Richardine Holmes, as administratrix of the estate of her son, Theodrick Holmes, Jr. brought a medical malpractice action against University Health Service, Inc. d/b/a University Hospitals (UHS). On May 4, 1990, Theodrick Holmes, Jr., then 21 years old, went to the emergency room of UHS seeking treatment for a broken ring finger on his left hand. He was given pre-operative instructions and told to report for surgery on May 7, 1990. Surgery was performed as scheduled. When the cast on his fingers was removed on May 15, 1990, it was discovered that surgery had been performed on the third rather than fourth finger. It was alleged in plaintiff's third amended complaint that the negligent acts of UHS caused permanent disability and scarring to the third finger and the stress therefrom was the proximate cause of Theodrick Holmes, Jr.'s death on May 27, 1990.
UHS filed a motion to dismiss for failure to file an affidavit in accordance with OCGA 9-11-9.1
. Two weeks after the motion to dismiss was filed, Holmes filed a fourth amended complaint, abandoning the professional malpractice claim and recasting the claim as a tortious battery. The trial court denied UHS's motion to dismiss.
In March 1991, UHS filed a motion for summary judgment on the grounds that UHS could not be held liable since the alleged tortious acts were performed by independent contractors abrogating any liability on its part. The motion for summary judgment was granted on July 31, 1991. Holmes appeals the grant of summary judgment. UHS filed a cross-appeal alleging that the trial court erred in denying its motion to dismiss. Case No. A92A0786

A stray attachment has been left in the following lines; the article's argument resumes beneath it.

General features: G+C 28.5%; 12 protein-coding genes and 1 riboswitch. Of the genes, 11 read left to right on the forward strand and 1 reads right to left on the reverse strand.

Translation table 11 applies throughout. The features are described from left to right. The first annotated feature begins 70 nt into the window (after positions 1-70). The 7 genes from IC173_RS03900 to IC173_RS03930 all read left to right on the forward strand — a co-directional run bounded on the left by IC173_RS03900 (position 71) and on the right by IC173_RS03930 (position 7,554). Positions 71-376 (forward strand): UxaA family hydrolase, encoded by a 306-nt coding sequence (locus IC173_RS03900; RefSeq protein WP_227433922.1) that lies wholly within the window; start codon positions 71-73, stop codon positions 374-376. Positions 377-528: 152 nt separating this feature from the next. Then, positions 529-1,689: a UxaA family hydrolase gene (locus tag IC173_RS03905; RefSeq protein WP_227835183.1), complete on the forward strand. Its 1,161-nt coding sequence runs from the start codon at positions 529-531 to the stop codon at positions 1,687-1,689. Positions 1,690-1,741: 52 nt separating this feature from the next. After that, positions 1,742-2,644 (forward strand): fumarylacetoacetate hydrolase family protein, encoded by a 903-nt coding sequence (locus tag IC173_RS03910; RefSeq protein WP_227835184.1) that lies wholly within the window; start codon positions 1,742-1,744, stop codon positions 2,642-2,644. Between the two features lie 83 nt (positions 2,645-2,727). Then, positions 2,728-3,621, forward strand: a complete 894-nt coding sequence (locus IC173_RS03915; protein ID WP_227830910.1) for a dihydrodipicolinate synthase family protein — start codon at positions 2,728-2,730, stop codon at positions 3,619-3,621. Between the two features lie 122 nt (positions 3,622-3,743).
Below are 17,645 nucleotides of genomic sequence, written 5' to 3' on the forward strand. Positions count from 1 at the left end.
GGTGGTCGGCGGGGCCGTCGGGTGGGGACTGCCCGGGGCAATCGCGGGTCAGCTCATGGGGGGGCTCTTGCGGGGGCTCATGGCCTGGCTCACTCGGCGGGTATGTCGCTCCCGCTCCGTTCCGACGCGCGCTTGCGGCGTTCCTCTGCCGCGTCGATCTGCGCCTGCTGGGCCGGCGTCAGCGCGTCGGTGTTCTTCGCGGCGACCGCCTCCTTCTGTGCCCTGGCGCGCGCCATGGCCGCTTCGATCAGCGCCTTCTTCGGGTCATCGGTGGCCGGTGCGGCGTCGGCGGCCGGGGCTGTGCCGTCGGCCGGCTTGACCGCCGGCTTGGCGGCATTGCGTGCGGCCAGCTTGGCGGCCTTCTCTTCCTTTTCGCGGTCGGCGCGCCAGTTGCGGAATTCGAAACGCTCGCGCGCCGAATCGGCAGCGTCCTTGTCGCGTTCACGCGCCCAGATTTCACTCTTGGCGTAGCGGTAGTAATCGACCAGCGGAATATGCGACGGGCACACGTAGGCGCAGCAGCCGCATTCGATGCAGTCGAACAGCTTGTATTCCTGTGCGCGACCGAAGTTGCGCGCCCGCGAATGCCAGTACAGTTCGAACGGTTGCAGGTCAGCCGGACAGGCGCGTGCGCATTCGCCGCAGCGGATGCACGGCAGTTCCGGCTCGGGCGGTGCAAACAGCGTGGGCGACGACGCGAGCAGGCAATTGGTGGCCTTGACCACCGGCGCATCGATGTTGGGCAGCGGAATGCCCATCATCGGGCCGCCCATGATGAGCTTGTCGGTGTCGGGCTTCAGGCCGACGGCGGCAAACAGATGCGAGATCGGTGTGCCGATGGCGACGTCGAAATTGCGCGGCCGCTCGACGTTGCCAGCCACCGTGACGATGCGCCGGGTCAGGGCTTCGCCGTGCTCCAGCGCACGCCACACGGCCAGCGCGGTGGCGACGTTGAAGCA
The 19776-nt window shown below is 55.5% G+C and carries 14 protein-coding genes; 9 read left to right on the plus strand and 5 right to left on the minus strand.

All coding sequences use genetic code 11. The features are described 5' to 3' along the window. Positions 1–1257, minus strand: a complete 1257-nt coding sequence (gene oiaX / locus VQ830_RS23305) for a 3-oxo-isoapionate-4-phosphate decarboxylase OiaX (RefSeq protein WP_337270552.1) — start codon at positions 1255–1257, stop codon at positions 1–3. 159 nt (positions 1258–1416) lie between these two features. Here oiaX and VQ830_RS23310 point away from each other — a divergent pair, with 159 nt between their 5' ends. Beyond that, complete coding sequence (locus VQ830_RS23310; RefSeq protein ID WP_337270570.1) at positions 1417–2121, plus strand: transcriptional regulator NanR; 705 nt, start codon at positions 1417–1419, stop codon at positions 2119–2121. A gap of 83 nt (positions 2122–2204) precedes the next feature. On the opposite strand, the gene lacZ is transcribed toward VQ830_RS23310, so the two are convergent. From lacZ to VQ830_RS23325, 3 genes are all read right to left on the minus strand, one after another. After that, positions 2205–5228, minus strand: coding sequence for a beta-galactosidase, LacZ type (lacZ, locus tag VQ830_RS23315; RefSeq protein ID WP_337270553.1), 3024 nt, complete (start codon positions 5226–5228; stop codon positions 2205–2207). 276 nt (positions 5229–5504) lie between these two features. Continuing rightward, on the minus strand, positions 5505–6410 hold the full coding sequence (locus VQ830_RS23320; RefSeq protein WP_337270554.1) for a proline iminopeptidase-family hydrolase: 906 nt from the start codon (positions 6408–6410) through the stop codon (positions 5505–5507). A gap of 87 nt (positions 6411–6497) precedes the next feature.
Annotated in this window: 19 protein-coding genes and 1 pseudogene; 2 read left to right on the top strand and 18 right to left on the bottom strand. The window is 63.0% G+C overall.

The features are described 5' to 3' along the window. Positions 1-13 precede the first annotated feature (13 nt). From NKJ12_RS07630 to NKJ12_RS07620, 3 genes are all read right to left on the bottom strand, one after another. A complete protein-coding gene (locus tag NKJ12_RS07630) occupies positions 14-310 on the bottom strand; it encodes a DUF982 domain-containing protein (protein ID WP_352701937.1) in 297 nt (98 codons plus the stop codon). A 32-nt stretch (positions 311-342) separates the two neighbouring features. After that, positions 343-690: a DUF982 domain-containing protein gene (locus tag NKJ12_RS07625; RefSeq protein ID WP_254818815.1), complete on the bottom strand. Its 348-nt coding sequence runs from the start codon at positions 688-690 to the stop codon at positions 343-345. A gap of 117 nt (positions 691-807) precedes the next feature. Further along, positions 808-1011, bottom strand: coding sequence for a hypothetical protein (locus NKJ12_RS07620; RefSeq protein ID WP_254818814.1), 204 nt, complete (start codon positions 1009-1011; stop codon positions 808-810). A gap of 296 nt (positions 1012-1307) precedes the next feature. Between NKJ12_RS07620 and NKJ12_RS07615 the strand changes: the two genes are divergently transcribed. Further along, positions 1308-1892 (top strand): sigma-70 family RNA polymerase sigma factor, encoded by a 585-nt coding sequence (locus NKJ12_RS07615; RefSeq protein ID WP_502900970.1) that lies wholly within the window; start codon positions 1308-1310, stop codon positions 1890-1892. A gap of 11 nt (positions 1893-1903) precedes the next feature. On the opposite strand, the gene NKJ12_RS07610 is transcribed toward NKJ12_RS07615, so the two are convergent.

Holmes asserts in her single enumeration that the trial court erred in granting UHS's motion for summary judgment, arguing that genuine issues of material fact remain as to the relationship between UHS and the doctors who performed the surgery. The doctors were not named in this action. "The rule is that for the hospital to be held liable it must be shown that the doctor was an employee of the hospital and not an independent contractor. The true test of whether the relationship is one of employer-employee or employer-independent contractor is whether the employer, under the contract either oral or written, assumes the right to control the time, manner and method of executing the work, as distinguished from the right merely to require certain definite results in conformity to the contract." (Citations and punctuation omitted.) Allrid v. Emory Univ., 249 Ga. 35
, 39-40 (285 SE2d 521
) (1982). The record shows that the doctors who treated Holmes in this case were residents provided to UHS by the Medical College of Georgia (MCG) under an affiliation agreement which specifically provides that the residents are independent contractors. MCG selects the residents who are assigned to each rotation and establishes the schedules for the rotations. UHS does not pay the doctors directly and has no control over the selection of the doctors nor does it exercise control over the manner, time or method of treatment of any patient.